“After its closest approach, the green comet will move through Auriga and end up in Taurus mid-February.

“The comet will dim over the month as it moves away from us, and the time that it will be up in the sky during the night will get shorter and shorter.”

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New AI algorithm helps find 8 radio signals from space

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A new artificial intelligence algorithm created by a Toronto student is helping researchers search the stars for signs of life.

Peter Xiangyuan Ma, a University of Toronto undergraduate student and researcher, said he started working on the algorithm while he was in Grade 12 during the pandemic.

“I was just looking for projects and I was interested in astronomy,” he told CTV News Toronto.

The idea was to help distinguish between technological radio signals created by human technologies and signals that were potentially coming from other forms of life in space.

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“What we’re looking for is signs of technology that signifies if the sender is intelligent or not. And so unsurprised to us, we keep on finding ourselves,” Ma explained. “We don’t want to be looking at our own noisy signals.”

Using this algorithm, Ma said researchers were able to discover eight new radio signals being emitted from five different stars about 30 to 90 light years away from the Earth.

These signals, Ma said, would disappear when researchers looked away from it, which rules out, for the most part, interference from a signal originating from Earth. When they returned to the area, the signal was still there.

“We’re all very suspicious and scratching our heads,” he said. “We proved that we found things that we wanted to find … now, what do we do with all these? That’s another separate issue.”

Steve Croft, Project Scientist for Breakthrough Listen on the Green Bank Telescope, the institute whose open source data was the inspiration for Ma’s algorithm, said that finding radio signals in space is like trying to find a needle in a haystack.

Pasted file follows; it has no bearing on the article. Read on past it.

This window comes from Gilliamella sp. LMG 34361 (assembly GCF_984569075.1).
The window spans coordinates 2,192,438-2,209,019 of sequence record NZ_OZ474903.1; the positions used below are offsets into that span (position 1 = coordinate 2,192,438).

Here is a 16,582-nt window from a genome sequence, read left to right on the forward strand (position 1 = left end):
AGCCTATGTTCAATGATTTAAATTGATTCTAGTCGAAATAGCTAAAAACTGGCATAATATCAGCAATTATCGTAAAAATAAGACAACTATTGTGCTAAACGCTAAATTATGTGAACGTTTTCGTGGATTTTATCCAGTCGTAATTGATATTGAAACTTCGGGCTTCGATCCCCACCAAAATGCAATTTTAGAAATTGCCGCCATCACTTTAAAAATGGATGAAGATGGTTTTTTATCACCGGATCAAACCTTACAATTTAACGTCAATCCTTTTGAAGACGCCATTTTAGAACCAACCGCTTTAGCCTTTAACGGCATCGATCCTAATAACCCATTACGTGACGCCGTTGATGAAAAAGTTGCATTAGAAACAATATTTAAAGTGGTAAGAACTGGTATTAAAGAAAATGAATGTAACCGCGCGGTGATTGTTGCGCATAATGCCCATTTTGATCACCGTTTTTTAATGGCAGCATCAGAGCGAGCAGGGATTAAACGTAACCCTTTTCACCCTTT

“You’ve got to recognize the haystack itself and make sure that you don’t throw the needle away as you’re looking at the individual pieces of hay,” Croft, who collaborated on Ma’s research, told CTV News Toronto.

Croft said algorithms being used to discover these signals have to account for multiple characteristics, including the position they are coming from in the sky and whether or not the transmission changes over time, which could indicate if it’s coming from a rotating planet or star.

“The algorithm that Peter developed has enabled us to do this more efficiently,” he said.

The challenge, Croft says, is recognizing that false positives may exist despite a signal meeting this criteria. What could be signs of extraterrestrial life may also just be a “weirdly shaped bit of a haystack,” he added.

“And so that’s why we have to go back and look again and see if the signal still there. And with these particular examples that Peter found with his algorithm, the signal was not there when we pointed the telescope back again. And so we sort of can’t say one way or another, is this genuine?”

Researchers have been searching the sky for technologically-generated signals since the 1960s, searching thousands of stars and galaxies for signs of intelligent life. The process is called “SETI,” or “the Search for Extraterrestrial Intelligence.”

But interference from our own radio signals has always proven to be a challenge. Croft says most pieces of technology have some kind of Bluetooth or wireless wave element that creates static, resulting in larger amounts of data needed to be collected.